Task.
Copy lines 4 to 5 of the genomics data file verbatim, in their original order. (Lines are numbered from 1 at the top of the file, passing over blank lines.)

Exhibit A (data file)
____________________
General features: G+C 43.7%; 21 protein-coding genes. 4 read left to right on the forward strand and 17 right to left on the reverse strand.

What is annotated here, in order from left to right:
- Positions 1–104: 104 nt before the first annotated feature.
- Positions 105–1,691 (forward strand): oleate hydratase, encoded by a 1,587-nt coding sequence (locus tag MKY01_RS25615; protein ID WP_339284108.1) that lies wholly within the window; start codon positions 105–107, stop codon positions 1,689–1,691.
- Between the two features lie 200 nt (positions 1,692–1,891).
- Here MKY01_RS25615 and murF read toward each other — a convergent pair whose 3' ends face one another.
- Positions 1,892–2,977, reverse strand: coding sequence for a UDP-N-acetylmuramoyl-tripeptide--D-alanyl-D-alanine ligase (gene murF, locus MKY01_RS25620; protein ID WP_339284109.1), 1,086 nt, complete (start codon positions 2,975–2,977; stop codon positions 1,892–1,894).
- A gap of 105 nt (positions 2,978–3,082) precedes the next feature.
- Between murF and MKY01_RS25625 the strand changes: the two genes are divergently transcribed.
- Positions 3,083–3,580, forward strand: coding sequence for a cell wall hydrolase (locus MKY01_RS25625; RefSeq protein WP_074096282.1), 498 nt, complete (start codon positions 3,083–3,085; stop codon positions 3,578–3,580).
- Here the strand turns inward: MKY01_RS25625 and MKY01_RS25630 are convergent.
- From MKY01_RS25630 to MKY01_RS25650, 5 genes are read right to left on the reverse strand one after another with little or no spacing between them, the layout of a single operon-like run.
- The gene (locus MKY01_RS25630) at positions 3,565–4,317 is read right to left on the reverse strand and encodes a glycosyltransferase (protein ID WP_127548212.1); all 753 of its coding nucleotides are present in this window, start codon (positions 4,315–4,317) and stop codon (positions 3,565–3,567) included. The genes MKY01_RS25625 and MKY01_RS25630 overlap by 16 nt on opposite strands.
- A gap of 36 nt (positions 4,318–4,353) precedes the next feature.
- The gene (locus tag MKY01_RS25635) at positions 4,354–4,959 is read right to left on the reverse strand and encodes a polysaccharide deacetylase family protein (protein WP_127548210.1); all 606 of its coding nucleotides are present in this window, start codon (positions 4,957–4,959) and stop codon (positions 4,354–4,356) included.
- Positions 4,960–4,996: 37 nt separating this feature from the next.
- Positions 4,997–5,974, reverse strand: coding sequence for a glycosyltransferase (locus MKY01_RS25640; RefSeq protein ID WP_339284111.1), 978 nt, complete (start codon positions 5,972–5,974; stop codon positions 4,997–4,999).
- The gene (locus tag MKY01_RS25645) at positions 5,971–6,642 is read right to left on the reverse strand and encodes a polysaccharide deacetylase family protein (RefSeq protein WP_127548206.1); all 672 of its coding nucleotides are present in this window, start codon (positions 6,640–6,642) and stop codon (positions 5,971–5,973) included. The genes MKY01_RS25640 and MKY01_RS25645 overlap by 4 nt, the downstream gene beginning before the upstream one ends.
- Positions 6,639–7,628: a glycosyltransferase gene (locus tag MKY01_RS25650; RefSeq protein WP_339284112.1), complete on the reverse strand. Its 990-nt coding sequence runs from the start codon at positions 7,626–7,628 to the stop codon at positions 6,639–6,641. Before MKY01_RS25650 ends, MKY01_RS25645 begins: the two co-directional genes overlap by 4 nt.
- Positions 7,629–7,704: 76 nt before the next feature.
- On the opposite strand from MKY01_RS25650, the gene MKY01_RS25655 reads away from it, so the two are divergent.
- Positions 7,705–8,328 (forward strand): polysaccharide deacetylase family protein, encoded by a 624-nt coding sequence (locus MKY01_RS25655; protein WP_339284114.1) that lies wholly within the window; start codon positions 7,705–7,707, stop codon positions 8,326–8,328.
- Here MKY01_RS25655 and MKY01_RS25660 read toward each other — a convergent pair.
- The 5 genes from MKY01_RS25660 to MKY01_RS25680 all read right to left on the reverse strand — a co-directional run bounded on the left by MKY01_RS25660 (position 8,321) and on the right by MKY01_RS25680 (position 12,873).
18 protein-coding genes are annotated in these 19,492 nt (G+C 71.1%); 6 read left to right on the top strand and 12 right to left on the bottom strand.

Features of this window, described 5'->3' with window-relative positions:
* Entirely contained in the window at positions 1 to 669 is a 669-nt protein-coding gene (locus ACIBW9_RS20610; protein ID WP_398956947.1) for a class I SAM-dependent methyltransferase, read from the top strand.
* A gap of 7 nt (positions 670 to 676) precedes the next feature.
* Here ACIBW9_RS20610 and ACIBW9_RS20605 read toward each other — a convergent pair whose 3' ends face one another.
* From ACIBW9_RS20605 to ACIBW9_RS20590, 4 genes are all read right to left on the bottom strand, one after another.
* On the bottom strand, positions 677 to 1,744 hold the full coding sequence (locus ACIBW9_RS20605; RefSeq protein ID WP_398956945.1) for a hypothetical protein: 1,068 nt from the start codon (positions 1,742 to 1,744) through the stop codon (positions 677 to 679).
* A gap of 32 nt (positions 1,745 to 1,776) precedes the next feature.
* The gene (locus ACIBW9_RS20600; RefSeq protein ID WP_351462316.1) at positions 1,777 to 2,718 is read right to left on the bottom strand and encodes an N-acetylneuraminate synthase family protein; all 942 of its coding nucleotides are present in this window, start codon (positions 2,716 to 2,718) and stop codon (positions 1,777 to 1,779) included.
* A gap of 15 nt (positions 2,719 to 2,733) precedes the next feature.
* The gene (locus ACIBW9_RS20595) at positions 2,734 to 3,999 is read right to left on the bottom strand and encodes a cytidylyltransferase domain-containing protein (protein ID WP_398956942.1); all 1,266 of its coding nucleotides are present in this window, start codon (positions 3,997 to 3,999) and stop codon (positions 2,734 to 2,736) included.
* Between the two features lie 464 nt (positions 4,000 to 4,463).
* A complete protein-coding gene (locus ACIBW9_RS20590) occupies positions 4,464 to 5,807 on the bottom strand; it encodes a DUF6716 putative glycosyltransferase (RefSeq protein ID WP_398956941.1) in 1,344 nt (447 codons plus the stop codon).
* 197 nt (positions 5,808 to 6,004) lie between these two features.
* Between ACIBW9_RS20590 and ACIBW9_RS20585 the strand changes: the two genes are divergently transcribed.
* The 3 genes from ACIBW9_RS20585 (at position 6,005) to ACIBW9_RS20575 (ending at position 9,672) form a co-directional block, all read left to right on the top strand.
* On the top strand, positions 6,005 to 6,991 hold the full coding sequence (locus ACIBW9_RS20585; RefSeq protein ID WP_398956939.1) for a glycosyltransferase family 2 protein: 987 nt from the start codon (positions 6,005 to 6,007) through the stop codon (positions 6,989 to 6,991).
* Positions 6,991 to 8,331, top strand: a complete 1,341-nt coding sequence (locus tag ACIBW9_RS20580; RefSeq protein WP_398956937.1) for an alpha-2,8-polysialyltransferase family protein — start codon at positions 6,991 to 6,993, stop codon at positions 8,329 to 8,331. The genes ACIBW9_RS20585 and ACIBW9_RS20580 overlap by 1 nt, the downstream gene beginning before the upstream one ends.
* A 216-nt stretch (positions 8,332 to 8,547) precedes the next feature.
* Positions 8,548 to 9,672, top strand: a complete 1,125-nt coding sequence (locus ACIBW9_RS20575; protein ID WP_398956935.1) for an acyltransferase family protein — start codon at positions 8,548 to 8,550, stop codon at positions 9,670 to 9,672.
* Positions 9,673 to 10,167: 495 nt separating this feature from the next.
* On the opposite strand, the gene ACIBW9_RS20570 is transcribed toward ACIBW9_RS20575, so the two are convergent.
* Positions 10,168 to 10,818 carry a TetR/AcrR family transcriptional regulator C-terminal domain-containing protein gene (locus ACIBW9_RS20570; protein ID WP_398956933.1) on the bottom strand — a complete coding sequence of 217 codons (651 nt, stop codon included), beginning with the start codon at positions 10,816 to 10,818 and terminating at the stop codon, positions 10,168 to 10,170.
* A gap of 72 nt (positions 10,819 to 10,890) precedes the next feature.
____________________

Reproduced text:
- Positions 105–1,691 (forward strand): oleate hydratase, encoded by a 1,587-nt coding sequence (locus tag MKY01_RS25615; protein ID WP_339284108.1) that lies wholly within the window; start codon positions 105–107, stop codon positions 1,689–1,691.
- Between the two features lie 200 nt (positions 1,692–1,891).